Then we get the hero's reaction to both the award, and Helen herself -- he's not delighted Helen's won, but he doesn't believe she doesn't deserve it. He's disappointed, and reasonably so, but he acknowledges her accomplishment. He also notices her lovely smile, and unlike the villain, doesn't hold her beauty pageant background against her.

You could also do this bit in other ways:

You could write it from Helen's POV, then Vincent's (briefly), then back to Helen as she accepts the award, perhaps catching sight of Hector and wondering what he thinks about her win. (This being a romance, she's most likely to guess incorrectly, because that way lies conflict.)

Or you could use Hector's POV, then Vincent's, then back to Hector's or Helen's.

You could use either the hero or heroine's, and end the scene with the villain's -- that would leave the reader wondering what he's going to do. Then you make the reader wait while the awards dinner continues, perhaps ending the scene with Helen and Hector in bed. (What can I say? I write romance. This is the way my mind works!)

Or instead of getting into the villain's head, you can have him do something like lean over to Hector and mutter, "Do you suppose Miss Frisson slept with them all, or just the chairman of the committee?" That way we know what he's thinking, and it also gives the hero something to wonder about, a la Iago and Othello. However, we wouldn't necessarily understand that Vincent really believes she hasn't earned the award. He can sound childish and vindictive without a deeper motivation -- and that makes him a less interesting, worthy adversary.

You could be in Helen's POV for the announcement, then have a scene break, then start the new scene in the hero's POV, opening with Vincent's snarky question.

In short, there are several ways to write this, from one POV, from two, from all three. Each one could work, depending on the circumstances of the scene and the author's ability to make smooth transitions.

Just what a writer doesn't need -- more choices and more things to fret over. But I truly think "no head-hopping ever" is too restrictive and doesn't take into account the usefulness of changing POVs in a scene, or the ability of some authors to do it well.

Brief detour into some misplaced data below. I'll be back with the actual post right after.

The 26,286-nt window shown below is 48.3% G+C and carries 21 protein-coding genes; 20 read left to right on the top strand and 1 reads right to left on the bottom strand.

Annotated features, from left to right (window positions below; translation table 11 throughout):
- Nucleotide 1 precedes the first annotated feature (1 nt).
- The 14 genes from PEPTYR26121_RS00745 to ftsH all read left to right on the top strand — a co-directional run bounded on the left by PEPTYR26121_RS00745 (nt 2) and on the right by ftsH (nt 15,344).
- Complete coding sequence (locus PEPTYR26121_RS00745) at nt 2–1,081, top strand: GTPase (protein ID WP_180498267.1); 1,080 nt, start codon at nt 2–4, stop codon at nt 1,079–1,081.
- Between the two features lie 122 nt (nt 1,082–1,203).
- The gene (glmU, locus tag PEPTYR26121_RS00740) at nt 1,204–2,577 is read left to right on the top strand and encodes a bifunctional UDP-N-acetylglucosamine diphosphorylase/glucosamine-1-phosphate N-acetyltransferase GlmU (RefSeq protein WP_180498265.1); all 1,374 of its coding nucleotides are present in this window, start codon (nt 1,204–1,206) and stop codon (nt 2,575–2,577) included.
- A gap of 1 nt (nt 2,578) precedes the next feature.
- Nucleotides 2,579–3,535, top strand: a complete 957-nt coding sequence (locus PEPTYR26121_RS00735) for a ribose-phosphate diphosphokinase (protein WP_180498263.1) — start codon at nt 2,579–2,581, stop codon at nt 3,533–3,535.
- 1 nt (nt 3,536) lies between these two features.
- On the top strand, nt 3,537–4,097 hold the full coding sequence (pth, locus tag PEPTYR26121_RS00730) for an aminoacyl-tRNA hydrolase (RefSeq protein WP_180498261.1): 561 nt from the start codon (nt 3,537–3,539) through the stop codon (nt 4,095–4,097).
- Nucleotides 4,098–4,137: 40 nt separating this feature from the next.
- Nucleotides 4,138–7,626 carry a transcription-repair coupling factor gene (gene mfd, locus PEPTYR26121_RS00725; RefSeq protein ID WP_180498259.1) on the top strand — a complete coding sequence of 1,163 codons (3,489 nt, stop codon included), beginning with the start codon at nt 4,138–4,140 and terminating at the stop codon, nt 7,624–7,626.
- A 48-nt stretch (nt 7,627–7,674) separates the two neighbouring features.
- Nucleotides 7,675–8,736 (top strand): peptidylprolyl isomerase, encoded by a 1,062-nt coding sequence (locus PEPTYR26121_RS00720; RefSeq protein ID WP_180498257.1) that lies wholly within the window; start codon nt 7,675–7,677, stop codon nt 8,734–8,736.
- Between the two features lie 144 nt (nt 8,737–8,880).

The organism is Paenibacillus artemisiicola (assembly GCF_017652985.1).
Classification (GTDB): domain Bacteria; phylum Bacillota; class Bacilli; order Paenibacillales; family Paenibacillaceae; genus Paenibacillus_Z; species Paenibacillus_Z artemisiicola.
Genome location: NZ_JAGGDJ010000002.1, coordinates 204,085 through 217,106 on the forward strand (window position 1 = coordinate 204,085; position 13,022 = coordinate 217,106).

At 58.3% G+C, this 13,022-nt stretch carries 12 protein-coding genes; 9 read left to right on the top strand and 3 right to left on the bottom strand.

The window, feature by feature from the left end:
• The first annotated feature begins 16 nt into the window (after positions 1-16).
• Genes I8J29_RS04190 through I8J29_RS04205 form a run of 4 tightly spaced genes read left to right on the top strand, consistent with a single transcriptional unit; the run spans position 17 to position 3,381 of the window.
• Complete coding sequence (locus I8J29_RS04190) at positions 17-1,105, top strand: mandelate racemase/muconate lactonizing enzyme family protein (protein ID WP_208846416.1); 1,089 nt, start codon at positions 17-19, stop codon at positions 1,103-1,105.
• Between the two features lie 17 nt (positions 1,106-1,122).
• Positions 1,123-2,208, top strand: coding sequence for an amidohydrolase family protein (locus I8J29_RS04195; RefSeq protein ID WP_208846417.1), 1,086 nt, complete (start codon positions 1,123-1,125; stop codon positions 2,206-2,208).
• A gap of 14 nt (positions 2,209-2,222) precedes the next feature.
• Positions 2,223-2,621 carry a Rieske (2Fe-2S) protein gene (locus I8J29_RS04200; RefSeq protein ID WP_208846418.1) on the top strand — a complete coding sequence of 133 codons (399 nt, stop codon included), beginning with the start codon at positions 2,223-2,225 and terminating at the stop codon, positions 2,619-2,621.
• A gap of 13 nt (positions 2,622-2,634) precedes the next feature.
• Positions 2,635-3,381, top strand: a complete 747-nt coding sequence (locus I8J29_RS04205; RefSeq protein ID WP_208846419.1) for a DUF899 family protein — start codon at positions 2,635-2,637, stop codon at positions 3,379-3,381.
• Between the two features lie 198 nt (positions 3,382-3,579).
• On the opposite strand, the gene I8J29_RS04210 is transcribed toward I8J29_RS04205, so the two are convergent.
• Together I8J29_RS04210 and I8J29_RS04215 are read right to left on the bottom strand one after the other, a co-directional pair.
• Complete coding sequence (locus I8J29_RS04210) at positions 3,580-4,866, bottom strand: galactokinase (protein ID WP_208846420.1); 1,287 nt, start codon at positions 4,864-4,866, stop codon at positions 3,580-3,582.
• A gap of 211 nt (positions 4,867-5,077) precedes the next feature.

Kimber Chin said...

Awesome explanation.

One thing that scares me about villain POV is I have an issue with villains taking over books as is (I find slightly evil people very interesting). I think giving him thought time would make the situation even worse.

So how do you give a villain POV and not have the reader care for him? I don't want the reader upset when the baddie gets what is coming to him (striving for that happy romance ending).

Oh, but then I'm asking the author who sliced one of my favorite minor characters in half... LOL

Margaret Moore said...

I want the reader to care for the villain, and sometimes (depending on the villain and his motives) I want them to be upset if they die -- as in emotionally invested in his fate, too. For me, the best villains have the reader thinking, "Gosh, what a shame! He could have been a hero if only he'd made different choices, or had a different upbringing."

As for villains taking over the book, I think that happens when it seems as if the villains are the only ones taking action -- doing things - and the H and H are simply reacting, instead of initiating activity of their own. Or you can do what I did when I had a secondary character who could very easily have taken over the book -- I gave him a concussion and he spent a good portion of the book unconscious. In other words, leave him to his own evil devices and give more scenes to the H and H, as well as interesting things to do.

But I'd rather have an interesting villain I want to see more of than a lackluster foil for the H and H!

And if you really like your villain, give him the kind of motivation that leaves open the possibility of change, so that he be the hero of the next book. :-)

Kimber Chin said...

I have to think about this a little more. I always thought of my villains as people the reader could safely hate or feel superior to. A "I can see why he considered doing that but I would have never made that choice" type of thinking.

I do use your (I believe it was your) idea of the villain being one decision away from the hero/heroine.

Margaret Moore said...

I might have said that, Kimber. I want my villains to be the types of people that, if their backstories had been different, they would have turned into heroes or heroines because they have many of the same qualities (inner strength, intelligence, sense of purpose). Instead, they've become completely self-centered. Somewhere along the way, they came to believe they had to look out for themselves ALONE, whereas the hero and heroines think about somebody else's needs, maybe not at first, depending on their history, but certainly as the story progresses.